Not being one for strenuous exercise, nor for fighting games, I did not spend much time with the Bodypad from XKPad (see image below), but it certainly promises to offer a very intense workout. In addition to strap-on wireless sensors for one’s limbs, there are button controls one holds in one’s fists that can be used to simulate pressing buttons on a typical game controller. By moving one’s limbs (or flailing them, in my case), signals are sent to the receiver, which parses them into controller signals and sends them to an attached PS2 or Xbox console. Cost is around €50, and it is available now from XKPad in France as well as certain on-line outlets (

For those looking for a serious workout playing fighting games, the Body Pad might do the trick.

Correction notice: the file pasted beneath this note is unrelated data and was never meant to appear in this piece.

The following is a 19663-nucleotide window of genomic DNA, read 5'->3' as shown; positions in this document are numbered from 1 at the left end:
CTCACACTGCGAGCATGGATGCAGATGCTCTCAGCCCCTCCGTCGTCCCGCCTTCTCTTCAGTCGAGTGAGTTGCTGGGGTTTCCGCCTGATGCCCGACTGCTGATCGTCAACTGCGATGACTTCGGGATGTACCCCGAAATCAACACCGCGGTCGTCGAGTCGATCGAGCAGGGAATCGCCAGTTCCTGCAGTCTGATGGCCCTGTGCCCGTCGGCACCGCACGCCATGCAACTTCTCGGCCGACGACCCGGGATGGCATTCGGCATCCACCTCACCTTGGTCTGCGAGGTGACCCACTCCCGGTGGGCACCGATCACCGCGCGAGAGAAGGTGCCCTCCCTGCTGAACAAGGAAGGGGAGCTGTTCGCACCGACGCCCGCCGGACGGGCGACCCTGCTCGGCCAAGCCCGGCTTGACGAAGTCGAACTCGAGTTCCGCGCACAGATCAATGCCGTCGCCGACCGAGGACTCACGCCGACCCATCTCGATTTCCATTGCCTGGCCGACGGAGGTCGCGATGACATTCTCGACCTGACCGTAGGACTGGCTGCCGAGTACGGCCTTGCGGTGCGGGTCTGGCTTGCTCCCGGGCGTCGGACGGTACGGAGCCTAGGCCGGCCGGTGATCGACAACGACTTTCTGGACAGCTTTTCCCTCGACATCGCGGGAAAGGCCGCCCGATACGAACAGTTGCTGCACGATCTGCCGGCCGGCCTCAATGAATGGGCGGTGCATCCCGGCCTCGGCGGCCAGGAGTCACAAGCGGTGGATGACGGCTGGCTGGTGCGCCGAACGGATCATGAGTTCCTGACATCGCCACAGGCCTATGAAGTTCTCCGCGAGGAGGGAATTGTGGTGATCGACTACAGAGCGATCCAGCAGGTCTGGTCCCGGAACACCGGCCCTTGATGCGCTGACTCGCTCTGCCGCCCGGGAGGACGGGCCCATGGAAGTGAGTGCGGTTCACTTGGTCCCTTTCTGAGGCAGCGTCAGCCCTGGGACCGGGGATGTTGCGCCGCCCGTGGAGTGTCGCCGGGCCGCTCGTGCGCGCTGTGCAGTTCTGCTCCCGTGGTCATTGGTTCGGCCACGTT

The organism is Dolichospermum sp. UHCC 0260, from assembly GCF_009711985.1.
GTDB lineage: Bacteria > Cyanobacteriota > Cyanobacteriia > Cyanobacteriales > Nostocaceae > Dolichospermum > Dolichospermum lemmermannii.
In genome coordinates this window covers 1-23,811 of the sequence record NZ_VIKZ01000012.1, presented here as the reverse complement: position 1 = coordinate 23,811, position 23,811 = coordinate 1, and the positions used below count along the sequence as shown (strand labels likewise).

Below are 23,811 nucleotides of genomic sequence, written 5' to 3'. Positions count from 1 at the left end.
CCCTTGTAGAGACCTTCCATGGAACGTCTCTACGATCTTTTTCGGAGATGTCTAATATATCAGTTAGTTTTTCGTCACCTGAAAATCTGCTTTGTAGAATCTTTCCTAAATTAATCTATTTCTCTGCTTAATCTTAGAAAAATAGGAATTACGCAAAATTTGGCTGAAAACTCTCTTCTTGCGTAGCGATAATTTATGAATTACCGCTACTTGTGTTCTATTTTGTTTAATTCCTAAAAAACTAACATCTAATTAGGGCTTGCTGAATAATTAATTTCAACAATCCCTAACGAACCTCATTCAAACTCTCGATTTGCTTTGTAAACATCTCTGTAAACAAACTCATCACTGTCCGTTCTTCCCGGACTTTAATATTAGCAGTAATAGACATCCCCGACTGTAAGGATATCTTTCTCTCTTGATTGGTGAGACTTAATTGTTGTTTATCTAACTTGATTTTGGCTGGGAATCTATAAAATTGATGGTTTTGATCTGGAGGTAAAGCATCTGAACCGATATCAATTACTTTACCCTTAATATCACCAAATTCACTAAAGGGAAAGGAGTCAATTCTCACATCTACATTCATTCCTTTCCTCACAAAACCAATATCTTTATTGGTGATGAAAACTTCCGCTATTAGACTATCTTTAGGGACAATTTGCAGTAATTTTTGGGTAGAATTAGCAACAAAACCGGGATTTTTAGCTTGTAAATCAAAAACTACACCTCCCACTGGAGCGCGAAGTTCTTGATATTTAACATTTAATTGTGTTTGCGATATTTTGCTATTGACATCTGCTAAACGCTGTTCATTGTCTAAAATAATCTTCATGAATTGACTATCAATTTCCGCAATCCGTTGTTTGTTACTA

Sandio Game O’

And yes, there may be a better mouse, or at least that’s what the principals of Sandio Technology are hoping. The Sandio Game O’ (yes – that single

quote is part of the name) is a 3D gaming mouse. Built around an optical mouse core, the Game O’ adds a couple of additional buttons, as well as three joysticks/thumbsticks to the mouse – one on the left, one on the right, and one in front (see image below). Using the driver software for the Game O’, the user configures a joystick-to-keyboard translation. For example, the left joystick (which is a thumbstick for those of us who are righthanded) can be mapped to the traditional W-A-S-D keys used to move one’s FPS character forward, backward, left, and right.

Sandio is promoting the Game O’ as a 6DOF mouse, and I suppose if games supported real 6DOF input, the Game O’ could certainly be used for that purpose. But, the reality is that most games only require basic movement in one plane (forward/backward and strafe left/right), plus rotation in two planes (turn left/right and look up/down). Roll (which would be rotation about the view axis) is not a commonly used or required movement in games I am familiar with.

The Sandio 6DOF mouse features three thumbsticks in addition to normal mouse functionality.